So your agency is a bit strapped for cash. Sadly, its not surprising given the Great Recession’s far reaching impact on the operating budgets of law enforcement agencies across the nation. In fact, IACP’s 2011 study showed that 1/3 of agencies surveyed nation-wide expected budget reductions in 2012. Just this week, Los Angeles Police Chief Charlie Beck announced that his department would lose 500 officers without a $200 million tax increase to fill the department’s budget gap. It seems agencies everywhere are challenged to do more with shrinking resources but for most communities taking cops off the street to cut costs [is a last resort]. So where else can you find cost savings?
Technology as a Force Multiplier
As cash-strapped communities are looking for ways to cut spending while keeping more officers on the streets, many agencies are cutting back on costly tech budgets while others are shifting their operational models to use technology systems that improve efficiency and cut costs. Take for example San Francisco PD, who recently developed a mobile application that enables officers to file reports when out on patrol. Designed for use on smartphones, the new application eliminates the need to run back to the office to deal with paperwork which enables officers to stay on the streets up to 4 additional hours per day.
BYOD-Bring Your Own Device
Unfortunately for the San Francisco PD, they can’t afford the $1.5 million necessary to put smartphones into the hands of every officer. Chances are your agency can’t afford to buy the department that needed batch of tablets, smart phones or other necessary mobile devices either. But why should [the agency] dish out, if those devices are already in the hands of the workforce? Today there are more iPhones are sold per day than babies born in the world; as mobile devices proliferate in the hands of consumers, corporations and government agencies alike are adopting policies that let employees use their personal mobile devices for and at work. In fact, according to a March 2012 GovTech study 40% of state and local IT government professionals say their agencies already have some sort of BYOD policy.
Cutting Costs and Boosting Efficiency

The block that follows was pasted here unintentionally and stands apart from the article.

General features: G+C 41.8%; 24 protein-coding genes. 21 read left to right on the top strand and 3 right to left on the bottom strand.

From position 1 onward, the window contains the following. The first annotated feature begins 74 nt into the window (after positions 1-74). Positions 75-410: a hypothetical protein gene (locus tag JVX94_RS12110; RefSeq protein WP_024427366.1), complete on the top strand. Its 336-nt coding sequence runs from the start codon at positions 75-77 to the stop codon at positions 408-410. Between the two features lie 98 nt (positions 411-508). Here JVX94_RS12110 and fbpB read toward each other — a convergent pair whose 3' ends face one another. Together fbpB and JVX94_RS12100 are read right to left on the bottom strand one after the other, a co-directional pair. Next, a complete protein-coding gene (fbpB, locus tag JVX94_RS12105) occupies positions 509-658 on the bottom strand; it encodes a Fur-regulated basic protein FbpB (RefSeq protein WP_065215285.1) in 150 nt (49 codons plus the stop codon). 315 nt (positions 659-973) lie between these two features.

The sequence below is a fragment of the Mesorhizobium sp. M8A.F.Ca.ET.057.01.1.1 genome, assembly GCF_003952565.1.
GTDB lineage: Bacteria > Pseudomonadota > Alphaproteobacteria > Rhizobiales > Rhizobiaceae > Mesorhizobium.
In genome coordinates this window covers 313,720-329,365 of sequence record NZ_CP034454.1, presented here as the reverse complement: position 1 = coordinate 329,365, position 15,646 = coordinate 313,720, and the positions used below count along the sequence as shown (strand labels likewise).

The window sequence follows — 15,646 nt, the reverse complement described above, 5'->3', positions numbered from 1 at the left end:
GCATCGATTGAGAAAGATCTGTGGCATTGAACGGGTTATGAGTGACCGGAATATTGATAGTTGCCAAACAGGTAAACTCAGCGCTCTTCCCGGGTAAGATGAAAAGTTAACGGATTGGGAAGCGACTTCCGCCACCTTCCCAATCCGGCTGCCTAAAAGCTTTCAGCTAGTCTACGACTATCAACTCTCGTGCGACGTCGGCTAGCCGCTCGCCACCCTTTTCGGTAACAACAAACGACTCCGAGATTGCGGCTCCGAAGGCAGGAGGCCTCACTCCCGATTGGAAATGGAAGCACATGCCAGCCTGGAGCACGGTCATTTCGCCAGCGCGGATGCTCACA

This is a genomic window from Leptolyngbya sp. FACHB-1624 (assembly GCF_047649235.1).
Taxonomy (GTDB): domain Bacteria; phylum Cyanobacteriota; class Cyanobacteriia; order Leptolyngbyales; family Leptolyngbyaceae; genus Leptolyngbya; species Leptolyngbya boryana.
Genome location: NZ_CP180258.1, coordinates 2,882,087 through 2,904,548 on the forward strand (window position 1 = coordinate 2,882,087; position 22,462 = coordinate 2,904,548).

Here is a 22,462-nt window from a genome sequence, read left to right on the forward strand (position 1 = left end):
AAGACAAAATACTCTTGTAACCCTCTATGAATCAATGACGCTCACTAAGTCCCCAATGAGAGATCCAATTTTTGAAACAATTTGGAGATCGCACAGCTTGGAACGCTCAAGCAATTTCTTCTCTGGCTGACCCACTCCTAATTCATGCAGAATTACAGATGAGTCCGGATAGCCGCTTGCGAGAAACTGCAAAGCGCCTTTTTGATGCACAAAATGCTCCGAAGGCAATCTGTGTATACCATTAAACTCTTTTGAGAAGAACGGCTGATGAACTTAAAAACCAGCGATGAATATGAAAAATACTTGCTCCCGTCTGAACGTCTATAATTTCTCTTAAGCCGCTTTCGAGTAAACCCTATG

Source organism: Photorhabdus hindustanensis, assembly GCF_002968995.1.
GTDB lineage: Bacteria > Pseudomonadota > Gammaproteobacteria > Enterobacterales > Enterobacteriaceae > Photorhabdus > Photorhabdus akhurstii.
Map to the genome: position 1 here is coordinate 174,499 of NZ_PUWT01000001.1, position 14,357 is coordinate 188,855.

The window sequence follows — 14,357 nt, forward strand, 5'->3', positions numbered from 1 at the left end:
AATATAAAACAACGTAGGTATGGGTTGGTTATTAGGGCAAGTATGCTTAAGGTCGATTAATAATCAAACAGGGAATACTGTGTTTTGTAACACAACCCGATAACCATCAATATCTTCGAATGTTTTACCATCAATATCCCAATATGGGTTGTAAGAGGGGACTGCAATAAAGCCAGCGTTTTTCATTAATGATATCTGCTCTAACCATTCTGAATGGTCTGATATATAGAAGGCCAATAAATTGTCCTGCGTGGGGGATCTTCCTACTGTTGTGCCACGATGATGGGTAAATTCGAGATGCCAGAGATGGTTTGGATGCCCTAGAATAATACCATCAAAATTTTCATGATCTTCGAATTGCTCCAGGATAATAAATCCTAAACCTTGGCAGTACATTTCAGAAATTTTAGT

While there are many reasons an agency might consider implementing a BYOD policy, cost savings is chief. According to a May 2012 Cisco Business Solutions study of 600 U.S. IT professionals, savings based on reduction of IT costs and increased productivity ranges from $300 to $1300 annually per employee. So how are government agencies using BYOD to cut costs and boost efficiency?
- Device Purchase and Maintenance: By letting the force use their own smartphones and tablet devices, IT doesn’t have to purchase as many (if any) smartphone/mobile devices. Additionally, BYOD reduces (if not eliminates) the time and resources necessary for maintaining a fleet of devices (software upgrades, hardware fixes) as the responsibility for device procurement and maintenance falls to employees who own their devices.
- Device Training: Specialized hardware and software can be a pain to get the force to adopt en masse. But, BYOD can enable employees to utilize the everyday devices that they are already comfortable using, eliminating the need for employee downtime for device training.
- Phone/Data Plan Savings: Faced with a 15% IT budget reduction 2011, the Equal Employment Opportunities Commission decided they were paying too much for employee mobile phone service, noting that many users weren’t even using their company phones, preferring their own devices. Implementing a BYOD policy gave employees access to agency email, calendars, contacts and tasks on their phones, monitored their data/phone minutes using mobile device management software and reimbursed them for work use. The result: the agency’s cost for phone service was slashed in half.
- More Efficient Time in the Field: BYOD and the development of specialized applications (like San Francisco PD’s app to file reports on smartphones) can result in officers spending more time on the streets and less time in the office. BYOD gives police increased access to resources and communication when in the field, additionally giving mounted officers, cops on bikes and others mobile access they could only achieve previously by lugging around clunky ruggedized laptops.
Ready or not, BYOD is coming. Heck, it may have already arrived.
As more and more consumers get smartphones and tablets, its likely BYOD is already happening at your agency whether sanctioned or not; perhaps a detective uses his personal smartphone to check work email or maybe a crime analyst checks documents or pulls up crimereports.com on her iPad. Since people’s attachment to their mobile devices doesn’t appear to be going away anytime soon, BYOD is most certainly on its way if not already here to stay. Our advice: Don’t fight it. Leverage it. Save some dough to keep more cops on the street, and more streets safe.
Already Doing This?
Let us know how its working for you, what cost savings you’ve found, and what other hitherto tips and insights that can help fellow agencies successfully implement BYOD. Use the comments section below to share your best practices.